As part of a series of pieces developing the new Storytelling work, today i am considering how stories create exclusivity and can form part of exclusion.
I was given an award a couple of years ago: at the induction they spoke about an ‘exclusive’ list of winners, and i felt pretty good about it. I felt like i had earned my entry into this group, and the recognition felt like some validation of my work, as the choice was made by a committee.
This particular boundary, and my inclusion within the story, worked in my favour.
At other times, i have ended up on the wrong side of a boundary, and felt excluded.
Stories of unity by definition have a boundary, so to ‘include’ may inherently set up the notion of exclusion: i take this further in the work on Communities by saying that Communities are essentially entities of exclusion above all else. It’s possibly the one thing that they all have in common.
This process may not be passive: we can actively use stories to generate a sense of exclusivity – and this may at times have a benefit – but we can also actively use stories to exclude people – sometimes for good reasons, sometimes for bad ones, and sometimes unintentionally as a side effect.
Some stories create a space or community, or an identity, that we choose to be a part of – our membership of these spaces, or subscription to these stories, is willing.
Others are painted upon us, in ways that make it hard to escape their shadow.
This process of exclusion is not necessarily an aggressive act: taxonomies or categories, such as ‘new starter’, or ‘leader’, or ‘mother’ are inherently linked to stories, and hence to power and opportunity. Our desire to categorise, to understand structure, and relationship, may perpetuate outdated structures and relationships.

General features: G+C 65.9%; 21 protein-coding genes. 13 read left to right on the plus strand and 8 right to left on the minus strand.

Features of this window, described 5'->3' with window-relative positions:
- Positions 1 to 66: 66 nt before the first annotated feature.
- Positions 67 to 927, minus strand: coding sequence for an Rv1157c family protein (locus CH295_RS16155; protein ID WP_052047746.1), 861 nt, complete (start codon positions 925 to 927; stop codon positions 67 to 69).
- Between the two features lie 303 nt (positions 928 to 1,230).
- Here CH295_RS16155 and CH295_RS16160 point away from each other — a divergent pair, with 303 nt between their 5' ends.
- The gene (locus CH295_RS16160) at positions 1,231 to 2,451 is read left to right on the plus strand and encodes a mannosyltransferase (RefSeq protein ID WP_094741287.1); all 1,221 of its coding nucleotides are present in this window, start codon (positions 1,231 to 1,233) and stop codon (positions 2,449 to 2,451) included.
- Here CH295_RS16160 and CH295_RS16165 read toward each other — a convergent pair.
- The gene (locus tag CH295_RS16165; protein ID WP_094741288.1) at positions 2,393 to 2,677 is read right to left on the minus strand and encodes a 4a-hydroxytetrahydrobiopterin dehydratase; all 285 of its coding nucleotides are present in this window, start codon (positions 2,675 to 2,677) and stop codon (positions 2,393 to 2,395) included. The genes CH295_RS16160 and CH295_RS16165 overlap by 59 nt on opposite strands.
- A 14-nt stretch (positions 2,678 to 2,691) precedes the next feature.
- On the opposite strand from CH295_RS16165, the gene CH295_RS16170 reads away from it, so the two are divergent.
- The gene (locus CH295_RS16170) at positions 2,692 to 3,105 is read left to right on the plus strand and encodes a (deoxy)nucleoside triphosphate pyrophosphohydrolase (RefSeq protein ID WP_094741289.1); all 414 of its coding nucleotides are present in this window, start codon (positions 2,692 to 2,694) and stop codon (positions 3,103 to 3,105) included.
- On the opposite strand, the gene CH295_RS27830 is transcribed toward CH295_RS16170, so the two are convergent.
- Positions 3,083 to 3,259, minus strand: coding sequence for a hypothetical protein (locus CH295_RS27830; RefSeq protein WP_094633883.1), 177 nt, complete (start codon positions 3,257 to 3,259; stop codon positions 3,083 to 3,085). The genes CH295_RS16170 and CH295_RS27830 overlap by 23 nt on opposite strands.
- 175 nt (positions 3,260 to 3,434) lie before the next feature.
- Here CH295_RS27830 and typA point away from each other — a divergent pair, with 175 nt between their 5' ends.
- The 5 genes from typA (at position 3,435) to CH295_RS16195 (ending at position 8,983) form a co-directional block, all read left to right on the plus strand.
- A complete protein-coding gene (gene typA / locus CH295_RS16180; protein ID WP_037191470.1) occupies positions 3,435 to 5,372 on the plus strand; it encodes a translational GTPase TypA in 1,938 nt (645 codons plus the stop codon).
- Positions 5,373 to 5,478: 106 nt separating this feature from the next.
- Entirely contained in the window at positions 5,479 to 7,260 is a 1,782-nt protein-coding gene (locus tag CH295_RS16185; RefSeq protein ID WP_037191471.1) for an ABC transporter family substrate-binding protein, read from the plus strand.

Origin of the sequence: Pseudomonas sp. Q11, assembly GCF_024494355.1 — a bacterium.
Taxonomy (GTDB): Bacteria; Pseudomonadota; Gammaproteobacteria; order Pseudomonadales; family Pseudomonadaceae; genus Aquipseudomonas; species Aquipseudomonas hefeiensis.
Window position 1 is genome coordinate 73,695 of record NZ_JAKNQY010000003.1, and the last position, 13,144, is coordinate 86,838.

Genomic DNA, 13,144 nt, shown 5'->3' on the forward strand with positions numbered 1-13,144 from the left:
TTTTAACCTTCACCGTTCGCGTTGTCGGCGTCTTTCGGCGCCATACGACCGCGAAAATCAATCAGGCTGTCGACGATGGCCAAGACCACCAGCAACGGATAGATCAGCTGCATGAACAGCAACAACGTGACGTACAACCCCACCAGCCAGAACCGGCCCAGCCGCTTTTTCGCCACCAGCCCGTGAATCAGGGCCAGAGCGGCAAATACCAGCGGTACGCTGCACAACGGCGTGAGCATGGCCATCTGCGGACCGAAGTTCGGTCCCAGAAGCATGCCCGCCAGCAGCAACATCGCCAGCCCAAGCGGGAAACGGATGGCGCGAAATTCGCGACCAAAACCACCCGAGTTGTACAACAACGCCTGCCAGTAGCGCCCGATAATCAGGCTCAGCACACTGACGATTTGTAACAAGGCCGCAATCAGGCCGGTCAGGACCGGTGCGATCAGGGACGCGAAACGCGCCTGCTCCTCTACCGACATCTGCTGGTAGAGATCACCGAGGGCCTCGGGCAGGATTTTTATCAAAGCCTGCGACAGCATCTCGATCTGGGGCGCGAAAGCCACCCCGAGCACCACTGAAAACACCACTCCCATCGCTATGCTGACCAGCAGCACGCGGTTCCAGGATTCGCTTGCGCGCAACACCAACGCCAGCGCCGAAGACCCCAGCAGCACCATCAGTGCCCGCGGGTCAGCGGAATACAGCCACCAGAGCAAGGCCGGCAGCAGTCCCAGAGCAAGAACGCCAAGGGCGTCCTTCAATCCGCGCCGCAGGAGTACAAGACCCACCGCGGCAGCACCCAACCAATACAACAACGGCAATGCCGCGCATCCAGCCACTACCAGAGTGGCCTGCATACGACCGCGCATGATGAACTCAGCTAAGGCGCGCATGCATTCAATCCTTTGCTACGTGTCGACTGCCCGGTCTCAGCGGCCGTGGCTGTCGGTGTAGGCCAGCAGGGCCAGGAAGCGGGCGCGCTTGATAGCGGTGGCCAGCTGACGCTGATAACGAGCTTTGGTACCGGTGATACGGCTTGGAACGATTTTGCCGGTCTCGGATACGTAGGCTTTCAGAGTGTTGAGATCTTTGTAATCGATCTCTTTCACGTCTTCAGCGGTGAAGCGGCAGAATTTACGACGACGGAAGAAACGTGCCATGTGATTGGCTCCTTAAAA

Possibly we need to seek an understanding of boundary conditions, membership criteria, the nature of the walls, and the tokens that get us through the gateway.
Some boundaries are fluid, others fixed, some membership is elective, other is imposed, some walls are opaque, others transparent, and some tokens are formally awarded by the organisation, whilst others are earned within community.
Reputation is a story: it’s socially awarded, fluid, transmissible through story, but also enveloping and potentially inescapable. Also highly contextual though.
Stories can be used powerfully to exclude and marginalise: stories about ethnic groups, about minority religions, about classes or castes. These stories can be stereotypes, or can paint malign intent upon a group.
In this sense, the story causes action: terrorism is an example, where kinetic effect may be small in absolute terms, whilst narrative effects may be extensive.
Culture is, itself, a story, or more specifically one master narrative and many individual stories, as well as varied collective ones. And the definition of ‘one’ culture by it’s nature is to the exclusion of others.
Through that lens, identity itself is exclusive: if you identify as a Mod, then you are not a Rocker.
Current embattled narratives around gender identity are a case of the social fluidity of stories: we are seeing some communities disaggregating biological indicators from socially moderated identity, so we end up with notions of gender as biology, or gender as self identity, and those two stories are not only potentially conflicted, but certainly emotive.
This is an evolving body of work around storytelling, shared as part of #WorkingOutLoud